Process Post 10: Moderation

This week’s class made me really think twice about ongoing website management.

We were broken up into groups and we each looked more closely into what the general public would consider as “credible sources”. My group had a chance to look closely into the New York Times, and to learn about their online community. I noticed comments on the first few generic posts but saw that it was not necessarily the case for posts with political affiliation. I was unable to find the comments section for posts relating to Donald Trump and the Hong Kong controversy. There was a generic article where the organization dressed what its community guidelines are resulting in a lot of critiques.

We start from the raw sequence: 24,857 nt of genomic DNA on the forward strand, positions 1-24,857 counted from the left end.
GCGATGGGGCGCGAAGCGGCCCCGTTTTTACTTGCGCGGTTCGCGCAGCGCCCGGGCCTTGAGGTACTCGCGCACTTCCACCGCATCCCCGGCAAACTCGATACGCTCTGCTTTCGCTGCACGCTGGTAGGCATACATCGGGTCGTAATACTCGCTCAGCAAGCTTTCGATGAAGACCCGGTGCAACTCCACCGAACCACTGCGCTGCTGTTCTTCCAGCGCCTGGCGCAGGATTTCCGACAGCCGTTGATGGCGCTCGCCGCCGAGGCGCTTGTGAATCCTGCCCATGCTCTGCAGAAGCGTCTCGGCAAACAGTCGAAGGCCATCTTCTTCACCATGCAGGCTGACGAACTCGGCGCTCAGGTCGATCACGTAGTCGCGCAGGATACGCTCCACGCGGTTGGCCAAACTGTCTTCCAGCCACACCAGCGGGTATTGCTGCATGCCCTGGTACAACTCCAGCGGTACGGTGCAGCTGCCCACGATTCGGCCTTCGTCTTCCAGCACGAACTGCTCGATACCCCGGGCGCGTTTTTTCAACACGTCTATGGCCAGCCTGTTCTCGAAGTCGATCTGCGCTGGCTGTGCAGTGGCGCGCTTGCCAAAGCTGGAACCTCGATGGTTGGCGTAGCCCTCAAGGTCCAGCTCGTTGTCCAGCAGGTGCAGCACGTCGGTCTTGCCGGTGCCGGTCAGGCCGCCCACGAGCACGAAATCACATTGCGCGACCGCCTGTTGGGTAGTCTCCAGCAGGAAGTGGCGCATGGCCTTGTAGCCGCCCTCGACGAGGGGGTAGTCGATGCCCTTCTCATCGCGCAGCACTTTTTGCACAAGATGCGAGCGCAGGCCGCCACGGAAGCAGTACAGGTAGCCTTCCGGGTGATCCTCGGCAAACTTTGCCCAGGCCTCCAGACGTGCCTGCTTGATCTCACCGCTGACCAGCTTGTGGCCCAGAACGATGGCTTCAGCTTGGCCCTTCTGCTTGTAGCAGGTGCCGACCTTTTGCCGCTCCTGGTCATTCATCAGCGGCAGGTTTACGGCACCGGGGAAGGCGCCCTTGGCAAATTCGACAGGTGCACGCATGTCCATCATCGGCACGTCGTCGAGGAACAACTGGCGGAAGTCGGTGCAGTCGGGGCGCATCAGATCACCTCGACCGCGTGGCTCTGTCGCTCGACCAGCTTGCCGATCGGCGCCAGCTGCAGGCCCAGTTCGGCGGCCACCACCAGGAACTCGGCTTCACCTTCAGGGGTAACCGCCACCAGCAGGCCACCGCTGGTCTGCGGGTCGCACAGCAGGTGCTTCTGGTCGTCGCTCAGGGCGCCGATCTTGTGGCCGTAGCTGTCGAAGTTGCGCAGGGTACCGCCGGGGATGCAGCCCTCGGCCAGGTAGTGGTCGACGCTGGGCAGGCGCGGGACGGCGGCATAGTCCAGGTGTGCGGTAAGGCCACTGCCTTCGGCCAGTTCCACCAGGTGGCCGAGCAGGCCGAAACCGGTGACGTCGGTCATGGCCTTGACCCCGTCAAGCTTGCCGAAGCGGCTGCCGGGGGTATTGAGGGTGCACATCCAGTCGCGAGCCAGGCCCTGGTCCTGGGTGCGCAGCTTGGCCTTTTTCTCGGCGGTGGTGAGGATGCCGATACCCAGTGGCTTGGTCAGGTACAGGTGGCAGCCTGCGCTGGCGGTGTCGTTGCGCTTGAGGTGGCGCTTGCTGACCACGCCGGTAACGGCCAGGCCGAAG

Generally speaking, I feel that the best type of online community guideline is one that is consistent with basic human rights. Freedom of speech is vastly important as there should never be any scenario where individuals need to bite their tongue. Organizations, websites, and blogs alike are all positioned in a way to attract their distinct audiences that may frequently revisit their sources. Muting comments or even worse removing comments midway is disrespectful to say the least, but ultimately pointless because anything that goes online can never really be taken off. For that matter, the comment section here will always remain open as I am open to critique and am also interested to hear about what others would like to say about my content altogether.


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